A comprehensive analysis of the correlations between resting-state oscillations in multiple-frequency bands and big five traits

Shigeyuki Ikeda, Hikaru Takeuchi, Yasuyuki Taki, Rui Nouchi, Ryoichi Yokoyama, Yuka Kotozaki, Seishu Nakagawa, Atsushi Sekiguchi, Kunio Iizuka, Yuki Yamamoto, Sugiko Hanawa, Tsuyoshi Araki, Carlos Makoto Miyauchi, Kohei Sakaki, Takayuki Nozawa, Susumu Yokota, Daniele Magistro, Ryuta Kawashima

Research output: Contribution to journalArticle

1 Citation (Scopus)

Abstract

Recently, the association between human personality traits and resting-state brain activity has gained interest in neuroimaging studies. However, it remains unclear if Big Five personality traits are represented in frequency bands (∼0.25 Hz) of resting-state functional magnetic resonance imaging (fMRI) activity. Based on earlier neurophysiological studies, we investigated the correlation between the five personality traits assessed by the NEO Five-Factor Inventory (NEO-FFI), and the fractional amplitude of low-frequency fluctuation (fALFF) at four distinct frequency bands (slow-5 (0.01–0.027 Hz), slow-4 (0.027–0.073 Hz), slow-3 (0.073–0.198 Hz) and slow-2 (0.198–0.25 Hz)). We enrolled 835 young subjects and calculated the correlations of resting-state fMRI signals using a multiple regression analysis. We found a significant and consistent correlation between fALFF and the personality trait of extraversion at all frequency bands. Furthermore, significant correlations were detected in distinct brain regions for each frequency band. This finding supports the frequency-specific spatial representations of personality traits as previously suggested. In conclusion, our data highlight an association between human personality traits and fALFF at four distinct frequency bands.

Original languageEnglish
Article number321
JournalFrontiers in Human Neuroscience
Volume11
DOIs
Publication statusPublished - Jun 21 2017

Fingerprint

Personality
Magnetic Resonance Imaging
Brain
Neuroimaging
Regression Analysis
Equipment and Supplies

All Science Journal Classification (ASJC) codes

  • Neuropsychology and Physiological Psychology
  • Neurology
  • Psychiatry and Mental health
  • Biological Psychiatry
  • Behavioral Neuroscience

Cite this

A comprehensive analysis of the correlations between resting-state oscillations in multiple-frequency bands and big five traits. / Ikeda, Shigeyuki; Takeuchi, Hikaru; Taki, Yasuyuki; Nouchi, Rui; Yokoyama, Ryoichi; Kotozaki, Yuka; Nakagawa, Seishu; Sekiguchi, Atsushi; Iizuka, Kunio; Yamamoto, Yuki; Hanawa, Sugiko; Araki, Tsuyoshi; Miyauchi, Carlos Makoto; Sakaki, Kohei; Nozawa, Takayuki; Yokota, Susumu; Magistro, Daniele; Kawashima, Ryuta.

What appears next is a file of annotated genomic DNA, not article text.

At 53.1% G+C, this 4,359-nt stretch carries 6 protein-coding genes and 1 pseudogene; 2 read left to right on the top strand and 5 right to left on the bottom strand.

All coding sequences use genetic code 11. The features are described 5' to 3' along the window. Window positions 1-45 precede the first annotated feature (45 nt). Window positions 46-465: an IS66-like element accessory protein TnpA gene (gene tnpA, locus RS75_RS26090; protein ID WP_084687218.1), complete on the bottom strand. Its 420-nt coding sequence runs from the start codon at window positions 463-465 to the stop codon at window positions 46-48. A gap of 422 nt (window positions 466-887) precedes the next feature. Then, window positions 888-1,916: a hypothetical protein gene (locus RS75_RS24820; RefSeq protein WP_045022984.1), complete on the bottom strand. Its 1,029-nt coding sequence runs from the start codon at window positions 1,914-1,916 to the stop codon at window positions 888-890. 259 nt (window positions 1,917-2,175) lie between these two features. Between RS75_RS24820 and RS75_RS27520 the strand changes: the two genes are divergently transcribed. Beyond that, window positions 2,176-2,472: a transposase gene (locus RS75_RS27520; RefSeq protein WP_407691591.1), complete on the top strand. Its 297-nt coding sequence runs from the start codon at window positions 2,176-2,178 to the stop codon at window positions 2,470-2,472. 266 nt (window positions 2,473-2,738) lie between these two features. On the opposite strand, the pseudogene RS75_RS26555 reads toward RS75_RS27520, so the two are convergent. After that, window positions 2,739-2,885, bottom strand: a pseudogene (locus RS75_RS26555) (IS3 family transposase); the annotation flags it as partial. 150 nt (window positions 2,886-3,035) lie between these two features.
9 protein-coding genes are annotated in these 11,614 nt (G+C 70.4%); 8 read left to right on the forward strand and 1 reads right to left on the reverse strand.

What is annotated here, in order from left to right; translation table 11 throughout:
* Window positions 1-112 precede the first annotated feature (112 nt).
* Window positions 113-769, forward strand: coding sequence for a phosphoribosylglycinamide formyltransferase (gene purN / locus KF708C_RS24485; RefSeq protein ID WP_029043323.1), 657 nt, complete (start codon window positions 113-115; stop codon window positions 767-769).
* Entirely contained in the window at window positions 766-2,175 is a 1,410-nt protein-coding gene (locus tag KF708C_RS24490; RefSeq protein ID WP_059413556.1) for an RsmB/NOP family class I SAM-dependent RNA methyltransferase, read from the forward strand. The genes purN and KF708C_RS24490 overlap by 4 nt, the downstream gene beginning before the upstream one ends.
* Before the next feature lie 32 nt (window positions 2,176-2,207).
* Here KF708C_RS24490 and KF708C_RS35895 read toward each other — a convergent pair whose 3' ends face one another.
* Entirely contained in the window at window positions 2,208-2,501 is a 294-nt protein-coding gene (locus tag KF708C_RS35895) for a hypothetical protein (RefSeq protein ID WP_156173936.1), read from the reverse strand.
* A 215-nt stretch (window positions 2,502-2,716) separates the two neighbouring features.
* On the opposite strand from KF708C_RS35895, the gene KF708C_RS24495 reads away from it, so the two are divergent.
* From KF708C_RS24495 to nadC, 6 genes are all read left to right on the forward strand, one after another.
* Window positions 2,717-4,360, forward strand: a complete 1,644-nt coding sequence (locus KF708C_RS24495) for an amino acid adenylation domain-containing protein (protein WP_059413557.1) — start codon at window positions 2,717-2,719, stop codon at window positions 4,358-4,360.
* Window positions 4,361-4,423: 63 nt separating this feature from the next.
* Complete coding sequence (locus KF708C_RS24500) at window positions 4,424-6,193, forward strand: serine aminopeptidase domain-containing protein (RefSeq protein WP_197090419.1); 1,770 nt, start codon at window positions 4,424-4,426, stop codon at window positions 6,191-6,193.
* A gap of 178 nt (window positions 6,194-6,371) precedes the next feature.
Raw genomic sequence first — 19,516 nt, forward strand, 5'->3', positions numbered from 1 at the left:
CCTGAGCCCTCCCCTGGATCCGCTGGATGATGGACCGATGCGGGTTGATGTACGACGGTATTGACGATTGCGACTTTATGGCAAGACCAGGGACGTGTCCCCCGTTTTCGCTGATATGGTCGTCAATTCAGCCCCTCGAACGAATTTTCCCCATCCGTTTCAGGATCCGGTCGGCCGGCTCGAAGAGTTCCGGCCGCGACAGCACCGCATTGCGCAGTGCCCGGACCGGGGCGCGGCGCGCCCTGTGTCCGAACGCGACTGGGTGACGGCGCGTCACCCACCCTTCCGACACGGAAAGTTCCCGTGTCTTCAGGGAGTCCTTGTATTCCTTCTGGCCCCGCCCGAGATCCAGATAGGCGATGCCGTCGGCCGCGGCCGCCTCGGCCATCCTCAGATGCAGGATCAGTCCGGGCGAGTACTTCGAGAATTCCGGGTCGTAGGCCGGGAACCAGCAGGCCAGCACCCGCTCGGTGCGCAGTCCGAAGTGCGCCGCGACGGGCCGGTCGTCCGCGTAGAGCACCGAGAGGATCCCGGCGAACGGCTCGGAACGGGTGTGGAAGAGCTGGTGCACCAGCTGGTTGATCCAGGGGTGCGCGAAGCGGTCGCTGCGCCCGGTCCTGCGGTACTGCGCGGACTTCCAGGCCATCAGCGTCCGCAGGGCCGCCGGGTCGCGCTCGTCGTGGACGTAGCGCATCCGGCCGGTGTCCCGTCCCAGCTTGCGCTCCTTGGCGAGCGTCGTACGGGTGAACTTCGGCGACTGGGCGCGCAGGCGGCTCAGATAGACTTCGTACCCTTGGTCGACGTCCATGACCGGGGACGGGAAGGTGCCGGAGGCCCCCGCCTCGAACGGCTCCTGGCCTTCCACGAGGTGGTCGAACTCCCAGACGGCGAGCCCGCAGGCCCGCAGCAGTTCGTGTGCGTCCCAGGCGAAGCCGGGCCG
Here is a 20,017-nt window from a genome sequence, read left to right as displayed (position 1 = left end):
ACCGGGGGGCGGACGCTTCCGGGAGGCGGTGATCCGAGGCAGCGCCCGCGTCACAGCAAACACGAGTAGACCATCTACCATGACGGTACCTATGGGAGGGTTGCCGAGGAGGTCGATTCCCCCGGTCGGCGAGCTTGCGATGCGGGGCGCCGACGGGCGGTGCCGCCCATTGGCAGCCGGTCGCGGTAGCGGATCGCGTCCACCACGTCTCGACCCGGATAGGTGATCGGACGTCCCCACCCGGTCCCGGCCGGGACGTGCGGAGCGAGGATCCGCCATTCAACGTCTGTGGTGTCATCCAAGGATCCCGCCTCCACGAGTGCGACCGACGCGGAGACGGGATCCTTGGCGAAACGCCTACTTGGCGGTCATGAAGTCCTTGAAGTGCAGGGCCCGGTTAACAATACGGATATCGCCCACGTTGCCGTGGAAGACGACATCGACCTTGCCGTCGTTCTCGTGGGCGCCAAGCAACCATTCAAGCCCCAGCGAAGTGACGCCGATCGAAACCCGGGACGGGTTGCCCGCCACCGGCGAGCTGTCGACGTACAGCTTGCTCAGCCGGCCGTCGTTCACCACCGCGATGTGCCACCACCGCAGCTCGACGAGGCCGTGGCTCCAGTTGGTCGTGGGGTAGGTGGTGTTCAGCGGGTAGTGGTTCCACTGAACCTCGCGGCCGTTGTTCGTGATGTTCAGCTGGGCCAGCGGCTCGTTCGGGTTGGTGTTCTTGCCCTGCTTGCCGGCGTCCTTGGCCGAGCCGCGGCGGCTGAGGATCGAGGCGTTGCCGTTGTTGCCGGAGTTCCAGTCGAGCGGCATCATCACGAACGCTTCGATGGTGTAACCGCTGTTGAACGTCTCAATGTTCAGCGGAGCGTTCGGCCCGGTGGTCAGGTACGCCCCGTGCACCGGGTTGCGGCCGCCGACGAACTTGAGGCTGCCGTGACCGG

In: Frontiers in Human Neuroscience, Vol. 11, 321, 21.06.2017.

Research output: Contribution to journalArticle

Ikeda, S, Takeuchi, H, Taki, Y, Nouchi, R, Yokoyama, R, Kotozaki, Y, Nakagawa, S, Sekiguchi, A, Iizuka, K, Yamamoto, Y, Hanawa, S, Araki, T, Miyauchi, CM, Sakaki, K, Nozawa, T, Yokota, S, Magistro, D & Kawashima, R 2017, 'A comprehensive analysis of the correlations between resting-state oscillations in multiple-frequency bands and big five traits', Frontiers in Human Neuroscience, vol. 11, 321. https://doi.org/10.3389/fnhum.2017.00321
Ikeda, Shigeyuki ; Takeuchi, Hikaru ; Taki, Yasuyuki ; Nouchi, Rui ; Yokoyama, Ryoichi ; Kotozaki, Yuka ; Nakagawa, Seishu ; Sekiguchi, Atsushi ; Iizuka, Kunio ; Yamamoto, Yuki ; Hanawa, Sugiko ; Araki, Tsuyoshi ; Miyauchi, Carlos Makoto ; Sakaki, Kohei ; Nozawa, Takayuki ; Yokota, Susumu ; Magistro, Daniele ; Kawashima, Ryuta. / A comprehensive analysis of the correlations between resting-state oscillations in multiple-frequency bands and big five traits. In: Frontiers in Human Neuroscience. 2017 ; Vol. 11.
@article{5aab2a0be4364a52a7f7639c237c068d,
title = "A comprehensive analysis of the correlations between resting-state oscillations in multiple-frequency bands and big five traits",
abstract = "Recently, the association between human personality traits and resting-state brain activity has gained interest in neuroimaging studies. However, it remains unclear if Big Five personality traits are represented in frequency bands (∼0.25 Hz) of resting-state functional magnetic resonance imaging (fMRI) activity. Based on earlier neurophysiological studies, we investigated the correlation between the five personality traits assessed by the NEO Five-Factor Inventory (NEO-FFI), and the fractional amplitude of low-frequency fluctuation (fALFF) at four distinct frequency bands (slow-5 (0.01–0.027 Hz), slow-4 (0.027–0.073 Hz), slow-3 (0.073–0.198 Hz) and slow-2 (0.198–0.25 Hz)). We enrolled 835 young subjects and calculated the correlations of resting-state fMRI signals using a multiple regression analysis. We found a significant and consistent correlation between fALFF and the personality trait of extraversion at all frequency bands. Furthermore, significant correlations were detected in distinct brain regions for each frequency band. This finding supports the frequency-specific spatial representations of personality traits as previously suggested. In conclusion, our data highlight an association between human personality traits and fALFF at four distinct frequency bands.",